Jan. 20, 2003 PITTSBURGH, Jan. 19 – Exposing rats to low levels of carbon monoxide (CO) prior to aorta transplantation prevents arteriosclerosis associated with chronic organ rejection and can also suppress stenosis after balloon-angioplasty-induced carotid artery injury, according to a study published in the Feb. 1 edition of Nature Medicine. The article is published online today.
"These findings demonstrate a significant protective role for CO in vascular injury and support its use as a therapeutic agent," according to study author Leo Otterbein, Ph.D., research assistant professor, University of Pittsburgh School of Medicine, division of pulmonary and critical care medicine.
The rats that received the aorta grafts were exposed to 250 parts per million (PPM) of CO immediately following transplantation and for the subsequent 56 days of the study. Those rats in the balloon injury portion of the study were exposed to the same PPM of CO for one hour prior to injury and then returned to room air for the subsequent 2 weeks.
As controls, researchers transplanted aortic segments from ten Norway rats to Lewis rats, none of which were exposed to CO. Arteriosclerotic lesions began to appear after 20-30 days and were significant by 50-60 days. Lesions were characterized by intimal hyperplasia (vessel wall thickening), an increase in smooth muscle cells and leukocyte accumulation in the transplanted aorta. These processes are indications of arteriosclerosis and limit the success of transplants and angioplasties in humans. In the rats exposed to CO, intimal hyperplasia was significantly reduced by 61 percent.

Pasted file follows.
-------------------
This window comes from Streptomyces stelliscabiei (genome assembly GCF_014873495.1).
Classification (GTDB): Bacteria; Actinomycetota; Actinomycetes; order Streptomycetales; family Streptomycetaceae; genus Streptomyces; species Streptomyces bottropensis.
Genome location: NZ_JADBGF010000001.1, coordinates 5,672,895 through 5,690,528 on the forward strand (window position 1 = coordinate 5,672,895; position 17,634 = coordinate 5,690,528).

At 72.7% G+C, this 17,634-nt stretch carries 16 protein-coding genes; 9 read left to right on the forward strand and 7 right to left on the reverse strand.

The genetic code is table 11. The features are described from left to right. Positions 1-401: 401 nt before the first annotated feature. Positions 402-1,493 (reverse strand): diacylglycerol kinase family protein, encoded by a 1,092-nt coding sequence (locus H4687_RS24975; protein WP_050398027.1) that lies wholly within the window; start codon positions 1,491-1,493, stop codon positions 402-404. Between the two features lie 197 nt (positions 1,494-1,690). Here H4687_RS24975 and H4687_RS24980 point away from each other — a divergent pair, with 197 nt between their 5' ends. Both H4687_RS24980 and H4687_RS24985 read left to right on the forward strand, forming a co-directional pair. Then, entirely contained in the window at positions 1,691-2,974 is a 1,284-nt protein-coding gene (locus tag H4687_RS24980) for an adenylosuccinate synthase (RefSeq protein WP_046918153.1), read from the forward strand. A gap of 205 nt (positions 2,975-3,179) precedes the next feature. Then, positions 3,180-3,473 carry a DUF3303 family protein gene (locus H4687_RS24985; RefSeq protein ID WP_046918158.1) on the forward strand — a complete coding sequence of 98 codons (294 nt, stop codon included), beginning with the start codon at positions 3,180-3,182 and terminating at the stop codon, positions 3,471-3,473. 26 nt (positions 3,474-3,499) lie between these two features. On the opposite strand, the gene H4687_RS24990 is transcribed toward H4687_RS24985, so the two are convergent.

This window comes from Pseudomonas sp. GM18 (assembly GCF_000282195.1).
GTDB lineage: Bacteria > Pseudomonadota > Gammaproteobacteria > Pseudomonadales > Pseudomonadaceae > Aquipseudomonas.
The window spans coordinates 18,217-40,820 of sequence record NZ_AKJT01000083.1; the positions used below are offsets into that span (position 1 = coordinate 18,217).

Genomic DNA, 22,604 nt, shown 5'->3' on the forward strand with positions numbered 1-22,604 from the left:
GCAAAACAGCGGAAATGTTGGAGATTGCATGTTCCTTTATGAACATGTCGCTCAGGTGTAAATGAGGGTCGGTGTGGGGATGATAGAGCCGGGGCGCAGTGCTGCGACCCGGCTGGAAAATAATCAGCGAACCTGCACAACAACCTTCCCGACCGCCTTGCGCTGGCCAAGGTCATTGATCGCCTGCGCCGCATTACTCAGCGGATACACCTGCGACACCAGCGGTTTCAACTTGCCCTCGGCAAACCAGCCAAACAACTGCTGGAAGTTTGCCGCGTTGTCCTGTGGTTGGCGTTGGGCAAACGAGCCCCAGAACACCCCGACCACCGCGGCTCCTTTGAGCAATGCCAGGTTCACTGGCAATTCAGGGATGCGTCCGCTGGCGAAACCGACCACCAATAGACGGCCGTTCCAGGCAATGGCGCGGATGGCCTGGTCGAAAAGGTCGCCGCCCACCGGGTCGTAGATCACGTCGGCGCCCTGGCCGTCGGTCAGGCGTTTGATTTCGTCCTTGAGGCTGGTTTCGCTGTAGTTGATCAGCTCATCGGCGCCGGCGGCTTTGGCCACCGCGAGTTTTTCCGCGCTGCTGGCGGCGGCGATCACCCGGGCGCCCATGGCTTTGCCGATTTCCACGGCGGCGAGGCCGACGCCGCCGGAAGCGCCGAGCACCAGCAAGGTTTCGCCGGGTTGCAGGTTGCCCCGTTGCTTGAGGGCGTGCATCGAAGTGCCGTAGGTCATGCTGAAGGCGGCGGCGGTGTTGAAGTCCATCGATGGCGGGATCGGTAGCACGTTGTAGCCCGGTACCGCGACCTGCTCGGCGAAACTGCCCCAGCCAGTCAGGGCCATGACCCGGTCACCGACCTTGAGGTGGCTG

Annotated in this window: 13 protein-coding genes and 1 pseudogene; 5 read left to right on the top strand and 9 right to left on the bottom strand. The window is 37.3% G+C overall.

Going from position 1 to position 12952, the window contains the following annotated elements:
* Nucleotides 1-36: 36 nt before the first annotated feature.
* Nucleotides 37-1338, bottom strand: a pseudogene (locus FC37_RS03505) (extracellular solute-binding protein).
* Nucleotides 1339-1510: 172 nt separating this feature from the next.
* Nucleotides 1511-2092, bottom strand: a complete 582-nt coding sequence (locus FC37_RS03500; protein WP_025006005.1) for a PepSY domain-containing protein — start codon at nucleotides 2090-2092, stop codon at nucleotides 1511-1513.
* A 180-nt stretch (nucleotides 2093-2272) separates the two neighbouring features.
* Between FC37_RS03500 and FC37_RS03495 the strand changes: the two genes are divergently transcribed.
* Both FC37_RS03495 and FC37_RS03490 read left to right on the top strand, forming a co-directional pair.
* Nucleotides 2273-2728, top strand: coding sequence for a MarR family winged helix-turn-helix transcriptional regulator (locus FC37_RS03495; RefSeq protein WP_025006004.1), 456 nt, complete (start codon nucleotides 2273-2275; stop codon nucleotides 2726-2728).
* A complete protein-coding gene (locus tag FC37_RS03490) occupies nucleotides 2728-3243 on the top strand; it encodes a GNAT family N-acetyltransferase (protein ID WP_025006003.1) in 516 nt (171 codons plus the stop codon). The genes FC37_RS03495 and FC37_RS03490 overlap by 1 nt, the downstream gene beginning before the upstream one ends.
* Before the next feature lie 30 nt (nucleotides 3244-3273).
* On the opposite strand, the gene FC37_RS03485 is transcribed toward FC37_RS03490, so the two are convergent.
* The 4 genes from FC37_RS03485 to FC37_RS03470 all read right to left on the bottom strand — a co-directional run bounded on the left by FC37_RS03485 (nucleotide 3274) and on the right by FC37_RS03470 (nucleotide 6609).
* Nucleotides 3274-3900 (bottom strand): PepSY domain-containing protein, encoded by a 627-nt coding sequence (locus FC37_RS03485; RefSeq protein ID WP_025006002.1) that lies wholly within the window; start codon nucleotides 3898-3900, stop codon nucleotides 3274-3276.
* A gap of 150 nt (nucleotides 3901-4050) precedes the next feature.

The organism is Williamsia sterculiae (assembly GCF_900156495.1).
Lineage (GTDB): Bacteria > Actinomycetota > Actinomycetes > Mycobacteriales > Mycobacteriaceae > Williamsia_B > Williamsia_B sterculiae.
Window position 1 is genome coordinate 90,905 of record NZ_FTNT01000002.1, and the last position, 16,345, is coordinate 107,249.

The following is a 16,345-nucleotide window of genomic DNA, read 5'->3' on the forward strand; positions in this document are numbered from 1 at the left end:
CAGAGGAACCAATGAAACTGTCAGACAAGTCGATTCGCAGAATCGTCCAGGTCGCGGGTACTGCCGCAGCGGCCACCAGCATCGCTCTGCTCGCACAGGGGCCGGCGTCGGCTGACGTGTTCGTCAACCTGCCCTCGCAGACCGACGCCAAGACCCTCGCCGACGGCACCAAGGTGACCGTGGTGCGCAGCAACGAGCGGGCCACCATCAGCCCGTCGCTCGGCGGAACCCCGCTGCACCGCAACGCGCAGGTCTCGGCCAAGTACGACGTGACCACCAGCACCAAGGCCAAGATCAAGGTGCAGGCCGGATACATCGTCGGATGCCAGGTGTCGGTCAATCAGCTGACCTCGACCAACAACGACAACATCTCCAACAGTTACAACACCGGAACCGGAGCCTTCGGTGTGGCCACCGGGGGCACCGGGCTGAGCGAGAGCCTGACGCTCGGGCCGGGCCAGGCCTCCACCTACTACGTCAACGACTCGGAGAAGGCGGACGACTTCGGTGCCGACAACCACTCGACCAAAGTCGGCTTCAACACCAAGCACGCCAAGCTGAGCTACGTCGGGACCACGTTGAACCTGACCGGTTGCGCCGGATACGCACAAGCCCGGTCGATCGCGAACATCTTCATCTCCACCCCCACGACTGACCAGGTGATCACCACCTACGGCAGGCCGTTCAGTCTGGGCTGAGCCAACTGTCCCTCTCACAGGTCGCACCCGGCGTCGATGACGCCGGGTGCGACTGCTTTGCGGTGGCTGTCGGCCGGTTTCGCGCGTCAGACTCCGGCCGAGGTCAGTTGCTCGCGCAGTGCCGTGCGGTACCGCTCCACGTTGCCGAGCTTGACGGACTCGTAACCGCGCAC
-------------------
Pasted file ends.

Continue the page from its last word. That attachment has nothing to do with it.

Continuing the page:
In the second group of rats, their carotid arteries developed intimal hyperplasia 14 days after balloon injury. Intimal hyperplasia in rats exposed to CO for only one hour prior to injury, was reduced by 74 percent over control rats exposed to air.
"Currently the best available treatment of clogged arteries is through angioplasty and a stent or via bypass surgery," said Brian S. Zuckerbraun, M.D., general surgery resident at the University of Pittsburgh School of Medicine and co-author of the study. "But these have their limitations and a significant failure rate. If you could pre-treat patients with CO it might result in a better long term outcome."
"Our research suggests that the protective effect of CO relies on its ability to block leukocyte infiltration/activation as well as small muscle cell proliferation," Dr. Otterbein said. "CO may prove to be beneficial in the treatment of a broad range of vascular diseases. The fact that a one-hour pre-exposure of a rat to low levels of CO markedly diminished the intimal proliferation that usually follows balloon injury, used here as a model of angioplasty, supports the use of CO clinically."
In the study, there were no observed negative effects of the CO exposure on the animals. According to Dr. Otterbein, studies are currently underway in a pig model.
Others involved in the research project at the University of Pittsburgh include Augustine Choi, M.D., chief of pulmonary, allergy and critical care medicine; Timothy Billiar, M.D., chairman of the department of surgery; Edith Tzeng, M.D., assistant professor of surgery in the division of vascular surgery; Ruiping Song, M.D., Ph.D., post doctoral fellow; and Fang Liu, technician. This study was done in collaboration with a team of researchers at Harvard Medical School.
The study was supported by grants from the National Institutes of Health, an Atorvastin Research Award, sponsored by Pfizer, American Heart Association, and the Ethicon-Society of University Surgeons Resident Research Award.
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